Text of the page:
View Table of Contents
Sign up for our email newsletters to get customized updates on new Berghahn publications.
Click here to select your preferences
World War I and the Jews
Conflict and Transformation in Europe, the Middle East, and America
Edited by Marsha L. Rozenblit and Jonathan Karp
354 pages, 8 figures, 5 maps, bibliog., index
ISBN 978-1-78533-592-1 $130.00/£92.00 Hb Published (August 2017)
eISBN 978-1-78533-593-8 eBook
“This volume fills a crucial research gap in modern Jewish history, contains excellent essays by senior and junior scholars, and makes a convincing case why the ‘Great War’ marked a crucial turning point in modern Jewish history on both sides of the Atlantic.” · Tobias Brinkmann, The Pennsylvania State University
World War I utterly transformed the lives of Jews around the world: it allowed them to display their patriotism, to dispel antisemitic myths about Jewish cowardice, and to fight for Jewish rights. Yet Jews also suffered as refugees and deportees, at times catastrophically. And in the aftermath of the war, the replacement of the Habsburg Monarchy and the Russian and Ottoman Empires with a system of nation-states confronted Jews with a new set of challenges. This book provides a fascinating survey of the ways in which Jewish communities participated in and were changed by the Great War, focusing on the dramatic circumstances they faced in Europe, North America, and the Middle East during and after the conflict.
Marsha L. Rozenblit is the Harvey M. Meyerhoff Professor of Modern Jewish History at the University of Maryland. She is the author of The Jews of Vienna, 1867-1914: Assimilation and Identity (1983) and Constructing a National Identity: The Jews of Habsburg Austria during World War I (2001) and co-editor, with Pieter M. Judson, of Constructing Nationalities in East Central Europe (2005).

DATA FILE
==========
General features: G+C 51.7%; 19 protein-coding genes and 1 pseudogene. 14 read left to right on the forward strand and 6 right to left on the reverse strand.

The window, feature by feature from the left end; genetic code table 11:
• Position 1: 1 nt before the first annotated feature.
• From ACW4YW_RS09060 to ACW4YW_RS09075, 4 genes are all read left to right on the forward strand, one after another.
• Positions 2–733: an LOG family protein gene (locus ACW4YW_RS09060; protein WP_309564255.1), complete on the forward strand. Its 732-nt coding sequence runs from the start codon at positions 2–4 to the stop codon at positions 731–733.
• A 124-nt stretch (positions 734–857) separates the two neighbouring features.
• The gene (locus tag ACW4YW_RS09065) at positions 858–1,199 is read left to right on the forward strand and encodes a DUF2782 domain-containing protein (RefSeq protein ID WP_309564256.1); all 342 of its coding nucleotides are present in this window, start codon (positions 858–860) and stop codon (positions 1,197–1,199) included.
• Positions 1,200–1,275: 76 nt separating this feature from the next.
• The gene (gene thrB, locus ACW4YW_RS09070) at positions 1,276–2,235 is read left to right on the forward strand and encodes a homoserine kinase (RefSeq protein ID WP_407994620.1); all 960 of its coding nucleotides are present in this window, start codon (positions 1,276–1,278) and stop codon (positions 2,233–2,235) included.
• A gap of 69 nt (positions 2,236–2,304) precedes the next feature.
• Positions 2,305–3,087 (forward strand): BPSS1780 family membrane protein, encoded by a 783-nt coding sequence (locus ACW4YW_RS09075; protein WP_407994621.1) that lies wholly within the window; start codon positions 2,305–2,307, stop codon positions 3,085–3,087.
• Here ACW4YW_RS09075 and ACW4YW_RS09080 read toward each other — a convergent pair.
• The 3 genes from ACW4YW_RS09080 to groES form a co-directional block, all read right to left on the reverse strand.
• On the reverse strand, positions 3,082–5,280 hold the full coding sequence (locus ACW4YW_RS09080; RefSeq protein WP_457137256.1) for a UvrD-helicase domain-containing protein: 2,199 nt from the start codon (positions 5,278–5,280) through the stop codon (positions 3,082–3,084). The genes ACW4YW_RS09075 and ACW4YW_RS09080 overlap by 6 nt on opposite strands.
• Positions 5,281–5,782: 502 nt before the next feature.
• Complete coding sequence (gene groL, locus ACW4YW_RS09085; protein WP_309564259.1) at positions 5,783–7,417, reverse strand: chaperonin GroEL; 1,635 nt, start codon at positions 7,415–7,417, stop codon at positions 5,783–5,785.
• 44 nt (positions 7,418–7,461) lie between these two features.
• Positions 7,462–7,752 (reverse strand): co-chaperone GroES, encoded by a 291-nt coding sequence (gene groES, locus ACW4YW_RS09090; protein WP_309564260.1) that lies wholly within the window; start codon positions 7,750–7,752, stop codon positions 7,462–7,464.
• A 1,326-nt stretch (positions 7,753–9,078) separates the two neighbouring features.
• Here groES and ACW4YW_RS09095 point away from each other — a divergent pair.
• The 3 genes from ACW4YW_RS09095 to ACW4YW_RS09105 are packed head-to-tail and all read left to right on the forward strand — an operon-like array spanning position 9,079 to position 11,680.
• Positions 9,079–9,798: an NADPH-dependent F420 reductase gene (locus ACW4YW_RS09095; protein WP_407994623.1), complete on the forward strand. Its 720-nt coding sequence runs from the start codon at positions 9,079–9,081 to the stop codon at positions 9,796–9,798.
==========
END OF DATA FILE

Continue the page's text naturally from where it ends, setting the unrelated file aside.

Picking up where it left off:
Jonathan Karp is Associate Professor of History and Judaic Studies at Binghamton University. He is the author of The Politics of Jewish Commerce: Economic Thought and Emancipation in Europe, 1638-1838 (2008) and editor of several academic collections, including, with Adam Sutcliffe, Philosemitism in History (2012) and the Cambridge History of Judaism in the Early Modern Period (2017). He was Executive Director of the American Jewish Historical Society from 2010-2013.
Subject: Jewish Studies WWI History
Introduction: On the Significance of World War I and the Jews
Jonathan Karp and Marsha L. Rozenblit
PART I: OVERVIEWS
Chapter 1. World War I and its Impact on the Problem of Security in Jewish History
Chapter 2. The European Jewish World 1914-1919: What Changed?
Chapter 3. Jewish Diplomacy and the Politics of War and Peace
PART II: LOCAL STUDIES
Chapter 4. Bravery in the Borderlands, Martyrs on the Margins: Jewish War Heroes and World War I Narratives in France, 1914-1940
Chapter 5. The Budapest Jewish Community’s Galician October
Chapter 6. Confronting the Bacterial Enemy: Public Health, Philanthropy, and Jewish Responses to Typhus in Poland, 1914-1921
Chapter 7. The Union of Jewish Soldiers under Soviet Rule
Chapter 8. Global Conflict, Local Politics: The Jews of Salonica and World War I
Paris Papamichos Chronakis
Chapter 9. Recounting the Past, Shaping the Future: Ladino Literary Representations of World War I
Chapter 10. Women and the War: The Social and Economic Impact of World War I on Jewish Women in the Traditional Holy Cities of Palestine
Michal Ben Ya’akov
Chapter 11. Baghdadi Jews in the Ottoman Military during World War I
Reeva Spector Simon
Chapter 12. Unintentional Pluralists: Military Policy, Jewish Servicemen, and the Development of Tri-Faith America during World War I
Chapter 13. American Yiddish Socialists at the Wartime Crossroads: Patriotism and Nationalism versus Proletarian Internationalism
Chapter 14. Louis Marshall during World War I: Change and Continuity in Jewish Culture and Politics
Back to Top